The joy of simple boxes

January 21, 2006

My life appears to be ruled by small plastic boxes which take active pleasure in misbehaving.

For instance, my mobile phone reacts very badly to being in a low signal strength area. Out of, I am sure, pure spite, in these circumstances it shows the strength of the incoming signal, which can be good, but fails to mention whether the network can hear it. It went totally wrong after I came home from Norway and swapped my UK SIM card back into it, I had to hard reset it. And finally, perversely, it can receive and display Cyrillic letters in SMS, but I have no way of actually writing them!

Then last week my Freeview box started acting up, firstly by having very bad reception, then claiming there was no service at all. I fixed this, but only by unplugging the damn thing for an hour. That really isn’t acceptable.

Then today my ADSL modem-router thingey started dropping it’s ADSL connection at irritatingly regular intervals. On checking the line statistics, I was told I had a downstream noise margin of over 2 million decibels, which is clearly bollocks.

I think all this misbehaviour comes down to the fact that these days almost everything consumer electronic in nature is really a small computer in a box pretending to be a phone, freeview box, or adsl modem, or a whatever.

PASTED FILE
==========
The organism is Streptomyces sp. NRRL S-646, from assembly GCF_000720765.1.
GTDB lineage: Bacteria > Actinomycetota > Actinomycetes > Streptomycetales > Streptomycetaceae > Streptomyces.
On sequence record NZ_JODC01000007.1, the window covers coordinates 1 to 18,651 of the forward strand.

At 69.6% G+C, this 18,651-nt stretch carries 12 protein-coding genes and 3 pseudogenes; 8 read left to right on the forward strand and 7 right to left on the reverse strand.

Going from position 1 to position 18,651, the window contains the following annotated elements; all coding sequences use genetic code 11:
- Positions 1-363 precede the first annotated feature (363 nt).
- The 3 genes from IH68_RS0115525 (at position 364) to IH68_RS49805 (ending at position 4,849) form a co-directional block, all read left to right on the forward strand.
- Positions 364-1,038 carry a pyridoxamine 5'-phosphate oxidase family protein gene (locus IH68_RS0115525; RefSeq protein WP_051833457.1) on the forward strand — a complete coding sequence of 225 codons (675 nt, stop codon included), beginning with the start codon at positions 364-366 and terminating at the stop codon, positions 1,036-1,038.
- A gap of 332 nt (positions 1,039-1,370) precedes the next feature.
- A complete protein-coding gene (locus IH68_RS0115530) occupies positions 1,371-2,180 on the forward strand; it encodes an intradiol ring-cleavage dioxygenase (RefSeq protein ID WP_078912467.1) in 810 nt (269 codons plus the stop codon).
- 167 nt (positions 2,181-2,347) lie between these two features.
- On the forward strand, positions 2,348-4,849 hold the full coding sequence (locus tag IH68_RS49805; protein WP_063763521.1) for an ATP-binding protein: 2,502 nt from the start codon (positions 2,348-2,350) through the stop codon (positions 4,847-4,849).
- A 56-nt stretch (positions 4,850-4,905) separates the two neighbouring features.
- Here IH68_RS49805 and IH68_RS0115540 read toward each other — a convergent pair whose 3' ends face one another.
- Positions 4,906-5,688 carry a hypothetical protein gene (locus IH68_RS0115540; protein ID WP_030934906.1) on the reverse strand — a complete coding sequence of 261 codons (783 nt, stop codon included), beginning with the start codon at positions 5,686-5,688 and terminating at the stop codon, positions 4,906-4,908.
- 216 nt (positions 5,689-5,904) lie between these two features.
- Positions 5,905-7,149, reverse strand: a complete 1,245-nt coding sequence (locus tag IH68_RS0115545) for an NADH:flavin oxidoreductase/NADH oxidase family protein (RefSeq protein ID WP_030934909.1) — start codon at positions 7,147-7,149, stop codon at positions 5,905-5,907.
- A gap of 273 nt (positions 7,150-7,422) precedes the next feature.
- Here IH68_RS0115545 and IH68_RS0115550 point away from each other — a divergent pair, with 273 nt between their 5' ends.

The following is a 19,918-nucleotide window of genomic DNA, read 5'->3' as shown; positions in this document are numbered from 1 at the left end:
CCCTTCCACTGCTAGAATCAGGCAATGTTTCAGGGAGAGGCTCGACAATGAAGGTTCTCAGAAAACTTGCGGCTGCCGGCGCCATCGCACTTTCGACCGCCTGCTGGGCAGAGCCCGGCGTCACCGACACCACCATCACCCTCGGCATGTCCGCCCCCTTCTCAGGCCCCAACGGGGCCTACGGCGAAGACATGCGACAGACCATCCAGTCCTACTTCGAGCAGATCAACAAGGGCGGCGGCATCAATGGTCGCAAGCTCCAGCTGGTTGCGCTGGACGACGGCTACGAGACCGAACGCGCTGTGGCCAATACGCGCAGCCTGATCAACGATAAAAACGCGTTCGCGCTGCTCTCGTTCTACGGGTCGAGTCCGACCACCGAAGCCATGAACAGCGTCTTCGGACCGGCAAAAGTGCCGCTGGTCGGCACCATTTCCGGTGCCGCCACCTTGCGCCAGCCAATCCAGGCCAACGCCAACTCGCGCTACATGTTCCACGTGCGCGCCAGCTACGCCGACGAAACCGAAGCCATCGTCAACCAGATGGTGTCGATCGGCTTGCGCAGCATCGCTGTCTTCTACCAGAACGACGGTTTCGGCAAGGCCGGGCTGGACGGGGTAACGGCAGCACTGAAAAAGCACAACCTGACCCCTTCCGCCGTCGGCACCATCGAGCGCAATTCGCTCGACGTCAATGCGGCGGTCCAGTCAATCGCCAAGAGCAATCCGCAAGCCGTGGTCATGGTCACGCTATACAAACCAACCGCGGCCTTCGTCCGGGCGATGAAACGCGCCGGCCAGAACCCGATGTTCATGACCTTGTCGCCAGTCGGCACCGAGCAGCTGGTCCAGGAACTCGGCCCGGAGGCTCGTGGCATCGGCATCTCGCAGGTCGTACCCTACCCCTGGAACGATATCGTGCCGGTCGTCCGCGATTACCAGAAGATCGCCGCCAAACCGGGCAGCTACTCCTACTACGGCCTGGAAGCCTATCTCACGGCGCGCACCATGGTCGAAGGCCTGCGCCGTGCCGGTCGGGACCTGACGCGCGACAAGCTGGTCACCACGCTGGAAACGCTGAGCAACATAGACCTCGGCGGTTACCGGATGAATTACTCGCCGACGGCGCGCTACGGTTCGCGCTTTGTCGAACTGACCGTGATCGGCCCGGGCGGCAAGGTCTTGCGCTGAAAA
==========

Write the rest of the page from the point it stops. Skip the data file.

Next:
This exposes us to two problems, bad UI and bad programming.

Bad UI is a problem because it can mislead you. The phone says it has a signal, when it doesn’t have a connection. The Freeview box says it has no signal–you’re naturally inclined to believe that there is a problem with the transmitter and not the box. The router says it has an impossibly high noise margin… how exactly does that help me find out what the problem actually is?

But the real problem is bad programming. Bad programming makes it possible for a phone to lock up when you swap SIMs. Bad programming stops the simple TV receiver from working, for no apparent reason. And bad programming makes the router guess at an impossible noise level rather than saying “something is wrong here”.

These are complicated boxes pretending to be simple boxes, and it is unforgivable for them to fail when doing something simple and entirely predictable with them–whether it be roaming into a weak signal area, watching TV or being an internet connection.

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